Let’s remember some of the various films
Starting in 1949 with Carlo Lizzani who, welcoming all contradictions, produced a documentary aimed at discovering this town more closely, about which Carlo Levi speaks so much. In the ’60s, the sassi were abandoned. The strong degrading sense serves well to portray this southern setback that is represented in the films: “Gli anni Ruggenti” (“Roaring Years”), “Il demonio” (“The Demon”), “I Basilischi” (“The Basiliks”), “Qui comincia l’avventura” (“Here the Adventure Begins”), “Cristo si è fermato ad Eboli” (“Christ stopped in Eboli) and “Terra bruciata” (“Scorched Earth”).
Director Pasolini also shot the film “The Gospel According to St Matthew”, em 1964, a film in which the blocks of the sassi acquire almost a metaphysical sense, immobile, timeless and outside the historical period.
Mel Gibson’s Passion of the Christ
In 1985 Matera’s heart of stone was transformed into Jerusalem with King David, which was repeated in 2002 with the film “The Passion of the Christ”, by Mel Gibson. Some streets in these colossal films have become fundamental, such as the Via Muro, which is panoramic, scenic and spectacular, served as a location for Via Crucis in Mel Gibson’s film, “The Passion of the Christ”.
Walking along the perimeter of the old neighborhood of Civita, you can find the oldest village of the inhabitants of the city. At the heart of medieval urbanization, this rocky fort separates the two sassi and, at its top, are the palaces of the nobility and the Cathedral. The incredible steps of the Via Muro gave life to the most threatening scenes in Gibson’s work, where the local people, who were hired in large numbers during the making of the film, appear alongside the professional actors.
Like Mel Gibson, Hardwicke also chooses Via Muro as a cinematographic set, but to represent a popular market. In her film “Jesus: The Birth Story”, she sets up a meeting and barter point for the villagers and prepares a set design with a gate, exotic palm trees and stalls for the sale of goods.
Via Lombardi and Via Fiorentini, in Sasso Barisano
In order to film the scene of Via Crucis and the escape of the apostle Simon during Jesus’ journey to Calvary, in “The Gospel According to Matthew”, Pasolini preferred Via Lombardi and Via Fiorentini, in Sasso Barisano. To the northwest of the Gravina waterfront, Sasso Barisano is the richest district in portals and sculpted friezes, which are hidden in the underground heart. Where before it was a crucial scenario in the life of this civilization, today there are hotels and restaurants, in addition to the various tourist attractions – such as the reconstruction of miniature sassi and the museum of civilization.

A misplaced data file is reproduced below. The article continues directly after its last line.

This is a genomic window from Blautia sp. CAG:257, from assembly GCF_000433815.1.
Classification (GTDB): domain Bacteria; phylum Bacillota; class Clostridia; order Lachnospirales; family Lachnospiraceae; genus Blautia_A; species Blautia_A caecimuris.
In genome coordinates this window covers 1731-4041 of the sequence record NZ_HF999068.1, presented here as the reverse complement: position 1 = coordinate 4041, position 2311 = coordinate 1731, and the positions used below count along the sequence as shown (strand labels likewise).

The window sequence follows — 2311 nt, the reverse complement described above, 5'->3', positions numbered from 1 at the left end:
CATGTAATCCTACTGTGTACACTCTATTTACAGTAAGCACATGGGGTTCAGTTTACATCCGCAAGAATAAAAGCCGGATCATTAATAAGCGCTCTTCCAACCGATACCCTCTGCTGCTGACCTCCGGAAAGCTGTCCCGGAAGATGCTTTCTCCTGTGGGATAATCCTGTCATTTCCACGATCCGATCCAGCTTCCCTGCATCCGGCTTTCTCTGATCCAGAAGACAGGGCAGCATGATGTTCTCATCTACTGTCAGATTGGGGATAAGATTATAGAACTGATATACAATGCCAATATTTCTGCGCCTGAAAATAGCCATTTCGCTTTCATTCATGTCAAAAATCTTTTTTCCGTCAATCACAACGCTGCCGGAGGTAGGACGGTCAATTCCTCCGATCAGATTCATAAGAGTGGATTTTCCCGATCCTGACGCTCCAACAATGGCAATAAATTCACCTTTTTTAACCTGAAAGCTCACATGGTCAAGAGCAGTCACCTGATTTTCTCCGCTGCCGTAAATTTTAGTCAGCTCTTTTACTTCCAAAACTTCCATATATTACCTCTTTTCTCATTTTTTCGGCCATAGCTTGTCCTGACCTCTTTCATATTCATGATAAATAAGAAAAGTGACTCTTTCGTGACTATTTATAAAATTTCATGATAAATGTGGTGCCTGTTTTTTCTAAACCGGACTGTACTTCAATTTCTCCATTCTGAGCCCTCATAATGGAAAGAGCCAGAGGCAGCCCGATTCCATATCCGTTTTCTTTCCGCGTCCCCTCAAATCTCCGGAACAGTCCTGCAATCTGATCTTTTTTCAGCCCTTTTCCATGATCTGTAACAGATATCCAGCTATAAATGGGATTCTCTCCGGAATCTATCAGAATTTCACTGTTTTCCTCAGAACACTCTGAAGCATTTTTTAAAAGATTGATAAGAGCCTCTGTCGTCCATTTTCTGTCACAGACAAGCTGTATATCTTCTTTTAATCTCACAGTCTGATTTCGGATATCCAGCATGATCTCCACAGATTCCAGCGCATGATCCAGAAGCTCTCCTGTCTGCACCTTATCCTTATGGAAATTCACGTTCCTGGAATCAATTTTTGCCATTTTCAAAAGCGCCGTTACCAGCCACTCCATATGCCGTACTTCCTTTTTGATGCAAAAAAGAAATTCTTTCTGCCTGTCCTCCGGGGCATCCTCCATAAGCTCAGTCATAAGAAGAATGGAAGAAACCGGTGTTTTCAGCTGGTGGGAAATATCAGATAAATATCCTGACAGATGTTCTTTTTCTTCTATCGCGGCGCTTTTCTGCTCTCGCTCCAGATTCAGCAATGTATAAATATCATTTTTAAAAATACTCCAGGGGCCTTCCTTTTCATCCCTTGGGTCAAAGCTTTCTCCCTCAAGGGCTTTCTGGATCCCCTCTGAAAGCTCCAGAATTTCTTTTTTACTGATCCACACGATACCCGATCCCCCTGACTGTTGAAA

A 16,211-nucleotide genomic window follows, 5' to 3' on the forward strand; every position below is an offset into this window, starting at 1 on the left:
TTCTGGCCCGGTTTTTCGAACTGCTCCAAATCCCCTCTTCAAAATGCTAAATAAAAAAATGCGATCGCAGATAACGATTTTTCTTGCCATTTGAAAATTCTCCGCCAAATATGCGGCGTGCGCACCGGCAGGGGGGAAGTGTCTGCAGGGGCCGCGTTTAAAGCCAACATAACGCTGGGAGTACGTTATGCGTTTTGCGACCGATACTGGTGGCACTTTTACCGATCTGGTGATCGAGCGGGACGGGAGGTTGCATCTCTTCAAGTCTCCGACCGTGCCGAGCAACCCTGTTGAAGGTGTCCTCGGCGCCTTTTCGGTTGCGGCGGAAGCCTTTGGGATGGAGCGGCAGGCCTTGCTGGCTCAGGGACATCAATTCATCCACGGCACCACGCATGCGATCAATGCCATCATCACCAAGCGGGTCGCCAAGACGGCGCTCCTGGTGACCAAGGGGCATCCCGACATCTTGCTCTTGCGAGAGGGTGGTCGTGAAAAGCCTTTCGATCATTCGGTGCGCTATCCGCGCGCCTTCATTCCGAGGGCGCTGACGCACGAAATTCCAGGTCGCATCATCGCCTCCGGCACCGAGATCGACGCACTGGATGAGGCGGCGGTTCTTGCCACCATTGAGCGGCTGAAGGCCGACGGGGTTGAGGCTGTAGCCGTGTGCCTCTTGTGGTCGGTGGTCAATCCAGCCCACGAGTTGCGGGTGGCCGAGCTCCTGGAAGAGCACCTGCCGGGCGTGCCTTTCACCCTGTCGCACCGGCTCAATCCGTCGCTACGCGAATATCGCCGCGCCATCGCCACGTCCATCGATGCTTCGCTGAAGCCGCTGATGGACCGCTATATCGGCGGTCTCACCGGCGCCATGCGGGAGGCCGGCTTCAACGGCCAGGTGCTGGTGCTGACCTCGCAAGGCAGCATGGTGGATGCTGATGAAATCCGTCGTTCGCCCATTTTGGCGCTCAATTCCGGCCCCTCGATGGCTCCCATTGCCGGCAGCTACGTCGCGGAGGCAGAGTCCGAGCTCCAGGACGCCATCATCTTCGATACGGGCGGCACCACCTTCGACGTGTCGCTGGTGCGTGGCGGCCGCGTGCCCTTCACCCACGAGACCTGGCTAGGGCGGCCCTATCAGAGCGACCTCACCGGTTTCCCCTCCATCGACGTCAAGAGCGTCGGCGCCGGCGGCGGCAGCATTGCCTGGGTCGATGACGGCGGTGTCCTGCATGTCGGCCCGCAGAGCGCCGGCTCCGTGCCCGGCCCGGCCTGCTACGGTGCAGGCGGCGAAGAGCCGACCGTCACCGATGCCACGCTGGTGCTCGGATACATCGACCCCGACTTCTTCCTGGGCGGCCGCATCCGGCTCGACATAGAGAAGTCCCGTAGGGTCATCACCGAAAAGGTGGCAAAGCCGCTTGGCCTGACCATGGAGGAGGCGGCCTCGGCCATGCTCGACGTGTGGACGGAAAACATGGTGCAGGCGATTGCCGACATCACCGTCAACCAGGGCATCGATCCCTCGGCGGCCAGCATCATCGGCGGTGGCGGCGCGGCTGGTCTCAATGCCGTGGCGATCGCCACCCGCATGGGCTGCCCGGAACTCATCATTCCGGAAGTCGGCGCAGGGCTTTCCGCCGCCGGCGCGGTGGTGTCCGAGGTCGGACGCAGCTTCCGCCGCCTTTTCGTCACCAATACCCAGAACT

Before being the city we all know today, also loved by its peaceful and famous caves, Matera was considered one of the most backward towns in southern Italy, so much so that the Sassi have become synonymous with backwardness and underdevelopment. After the Second World War, after the commotion triggered by the film “Christ Stopped in Eboli”, national public opinion was always more interested in the living conditions of the inhabitants of the Sassi, taking Palmiro Togliatti first and then Alcide de Gasperi to visit it. , respectively in the years 1948 and 1952. The latter was the one who established, on May 17th, 1952, the law No. 619, with which he proposed the restoration of the Sassi and the construction of new neighborhoods for the city.
Starting with the most unhealthy areas, the residents of the Sassi gradually evacuated the city and, simultaneously, built new neighborhoods (such as the districts of Serra Venerdì, Platani, Borgo La Martella, Spine Bianche, Villalongo, Lanera, Agna, Piccianello and Venusio ). Thus, the inhabitants who came from Sasso Caveoso and Sasso Barisano, who were expelled from their old houses, were received and, from that moment, most of them became the property of the State.